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Real-Time PCR Diagnostic Kit for Giardia and Cryptosporidium


This proposal aims to develop a collaboration between IDX Labs and the University of Virginia that will take real-time PCR tests for Cryptosporidium and Giardia from the research arena to the clinical lab. These intestinal protozoa cause diarrhea worldwide, with an estimated 2 million infections per year in the United States. <P>The investigators in this proposal have developed and patented real time PCR tests for (1) Giardia that sub-genotypes into the major Assemblages A and B and (2) Cryptosporidium that speciate the parasite into the major pathogens Cryptosporidium hominis, parvum, and meleagridis. The tests are robust, with comparable sensitivity vs. gold-standard antigen detection by ELISA, and have been validated on over 400 patients from Bangladesh and Tanzania. However the tests have been designed for research purposes and require modifications to make them widely usable in clinical care.<P> In aim 1 of this proposal we will optimize our DNA extraction method from stool into a high-throughput magnetic bead format involving Giardia and Cryptosporidium-specific DNA capture at downstream portions of the amplified 18S rRNA gene; this method provides both increased specificity (by requiring specific sequence for binding) and sensitivity (via elution of DNA away from PCR inhibitory substances in stool).<P> In Aim 2 we will convert our individual genotype- specific PCR assays into a two-color single-vessel reaction that detects and distinguishes Cryptosporidium and Giardia without genotype information, which in the short-term remains clinically irrelevant for the low endemicity U.S. scenario. The reaction will continue to utilize Scorpion probes, a powerful technology for detection of DNA in stool because of the dual specificity provided at both primer and probe. We will adapt this new single-vessel test onto a commercial real-time PCR platform (e.g., Cepheid's SmartCycler).<P> The innovation of this proposal lies not in PCR, but in the widely translatable DNA purification technology and in the concept of bringing the emerging field of molecular diagnostics to underfunded small-market infectious diseases. A Phase II application is anticipated to validate the final diagnostic test product against immunoassay for an FDA 501 (k) medical device application.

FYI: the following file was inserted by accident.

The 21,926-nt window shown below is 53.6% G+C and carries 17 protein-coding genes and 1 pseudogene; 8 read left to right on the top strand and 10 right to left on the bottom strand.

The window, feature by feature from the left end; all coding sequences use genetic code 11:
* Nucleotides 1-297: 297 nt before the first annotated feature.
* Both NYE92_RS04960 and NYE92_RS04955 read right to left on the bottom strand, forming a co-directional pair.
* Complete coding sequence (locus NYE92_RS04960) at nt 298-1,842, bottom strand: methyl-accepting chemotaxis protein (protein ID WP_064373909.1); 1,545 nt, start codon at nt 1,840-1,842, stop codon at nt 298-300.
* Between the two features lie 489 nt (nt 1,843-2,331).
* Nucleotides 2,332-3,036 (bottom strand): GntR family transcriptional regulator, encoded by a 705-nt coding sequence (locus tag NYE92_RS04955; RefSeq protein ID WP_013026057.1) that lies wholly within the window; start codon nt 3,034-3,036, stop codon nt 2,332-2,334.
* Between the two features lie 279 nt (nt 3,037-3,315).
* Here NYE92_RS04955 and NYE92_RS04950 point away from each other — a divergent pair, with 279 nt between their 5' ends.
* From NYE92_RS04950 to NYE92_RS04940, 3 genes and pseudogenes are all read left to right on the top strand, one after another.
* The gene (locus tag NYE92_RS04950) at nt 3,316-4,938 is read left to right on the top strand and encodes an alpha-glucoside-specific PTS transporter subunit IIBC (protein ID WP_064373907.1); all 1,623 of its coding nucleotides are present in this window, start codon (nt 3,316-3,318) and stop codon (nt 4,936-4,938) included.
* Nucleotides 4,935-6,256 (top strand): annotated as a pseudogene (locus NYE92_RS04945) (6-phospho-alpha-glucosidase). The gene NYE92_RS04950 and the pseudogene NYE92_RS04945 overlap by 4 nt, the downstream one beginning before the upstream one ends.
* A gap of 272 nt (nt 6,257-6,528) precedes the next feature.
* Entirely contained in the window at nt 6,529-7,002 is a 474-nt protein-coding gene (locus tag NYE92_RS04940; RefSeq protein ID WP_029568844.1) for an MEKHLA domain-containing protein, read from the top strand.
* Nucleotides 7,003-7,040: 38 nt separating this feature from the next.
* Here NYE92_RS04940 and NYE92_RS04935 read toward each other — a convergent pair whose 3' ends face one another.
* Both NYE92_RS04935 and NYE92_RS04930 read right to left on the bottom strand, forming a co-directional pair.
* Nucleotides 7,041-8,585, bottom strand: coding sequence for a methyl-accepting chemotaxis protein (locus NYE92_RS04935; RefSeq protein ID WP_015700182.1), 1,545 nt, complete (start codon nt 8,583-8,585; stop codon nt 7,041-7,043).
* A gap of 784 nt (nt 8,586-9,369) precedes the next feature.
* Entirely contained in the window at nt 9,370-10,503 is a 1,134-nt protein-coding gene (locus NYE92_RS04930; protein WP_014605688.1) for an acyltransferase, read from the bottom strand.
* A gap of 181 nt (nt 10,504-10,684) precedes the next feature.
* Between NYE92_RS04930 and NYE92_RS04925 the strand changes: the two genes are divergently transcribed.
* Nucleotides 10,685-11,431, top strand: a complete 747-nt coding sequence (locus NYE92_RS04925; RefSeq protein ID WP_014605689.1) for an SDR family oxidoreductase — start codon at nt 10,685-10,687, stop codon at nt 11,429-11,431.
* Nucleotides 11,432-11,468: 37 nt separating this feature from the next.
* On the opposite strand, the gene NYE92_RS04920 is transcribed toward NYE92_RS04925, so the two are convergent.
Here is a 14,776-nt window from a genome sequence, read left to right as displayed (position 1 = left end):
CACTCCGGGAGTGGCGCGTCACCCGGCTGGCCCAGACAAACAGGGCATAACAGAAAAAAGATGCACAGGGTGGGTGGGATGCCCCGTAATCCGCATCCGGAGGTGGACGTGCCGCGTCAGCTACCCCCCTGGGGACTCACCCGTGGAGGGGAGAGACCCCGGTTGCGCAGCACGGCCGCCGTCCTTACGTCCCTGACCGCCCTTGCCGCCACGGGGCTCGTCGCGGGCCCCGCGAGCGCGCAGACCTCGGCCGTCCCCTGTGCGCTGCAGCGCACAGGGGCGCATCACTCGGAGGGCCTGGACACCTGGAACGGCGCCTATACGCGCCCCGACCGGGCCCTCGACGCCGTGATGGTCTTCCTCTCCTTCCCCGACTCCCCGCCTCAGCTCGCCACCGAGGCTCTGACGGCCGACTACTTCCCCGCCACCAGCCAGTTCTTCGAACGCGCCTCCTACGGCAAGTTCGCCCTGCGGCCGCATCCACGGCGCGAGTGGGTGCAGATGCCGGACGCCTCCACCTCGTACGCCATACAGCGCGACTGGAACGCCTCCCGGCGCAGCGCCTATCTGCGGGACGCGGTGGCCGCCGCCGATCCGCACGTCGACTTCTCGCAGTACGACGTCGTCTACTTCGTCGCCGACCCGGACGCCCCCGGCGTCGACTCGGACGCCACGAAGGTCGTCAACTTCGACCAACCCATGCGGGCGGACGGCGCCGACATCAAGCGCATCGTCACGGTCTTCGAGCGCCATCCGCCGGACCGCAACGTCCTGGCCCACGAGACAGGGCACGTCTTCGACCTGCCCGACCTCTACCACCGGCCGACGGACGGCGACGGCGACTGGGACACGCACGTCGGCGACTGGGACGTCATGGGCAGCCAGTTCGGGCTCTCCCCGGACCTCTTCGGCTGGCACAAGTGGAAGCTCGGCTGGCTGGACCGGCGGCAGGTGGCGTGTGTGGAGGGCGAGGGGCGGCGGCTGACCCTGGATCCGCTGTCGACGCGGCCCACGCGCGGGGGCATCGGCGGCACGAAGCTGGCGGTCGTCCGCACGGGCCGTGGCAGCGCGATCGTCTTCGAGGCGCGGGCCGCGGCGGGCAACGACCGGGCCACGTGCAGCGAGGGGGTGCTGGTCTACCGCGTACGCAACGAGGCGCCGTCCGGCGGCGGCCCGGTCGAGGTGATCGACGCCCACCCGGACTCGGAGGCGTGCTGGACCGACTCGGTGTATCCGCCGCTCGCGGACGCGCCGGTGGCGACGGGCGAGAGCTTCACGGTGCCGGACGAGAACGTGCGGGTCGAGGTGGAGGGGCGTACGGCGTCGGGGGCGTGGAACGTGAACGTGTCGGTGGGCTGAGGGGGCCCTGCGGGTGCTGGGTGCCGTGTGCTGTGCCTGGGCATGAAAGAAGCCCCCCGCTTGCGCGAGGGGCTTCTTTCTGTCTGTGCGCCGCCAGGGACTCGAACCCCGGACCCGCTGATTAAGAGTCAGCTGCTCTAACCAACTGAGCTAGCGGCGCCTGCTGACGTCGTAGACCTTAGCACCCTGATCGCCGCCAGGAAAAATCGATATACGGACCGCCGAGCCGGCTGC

Houpt, Eric
Phthisis Diagnostics
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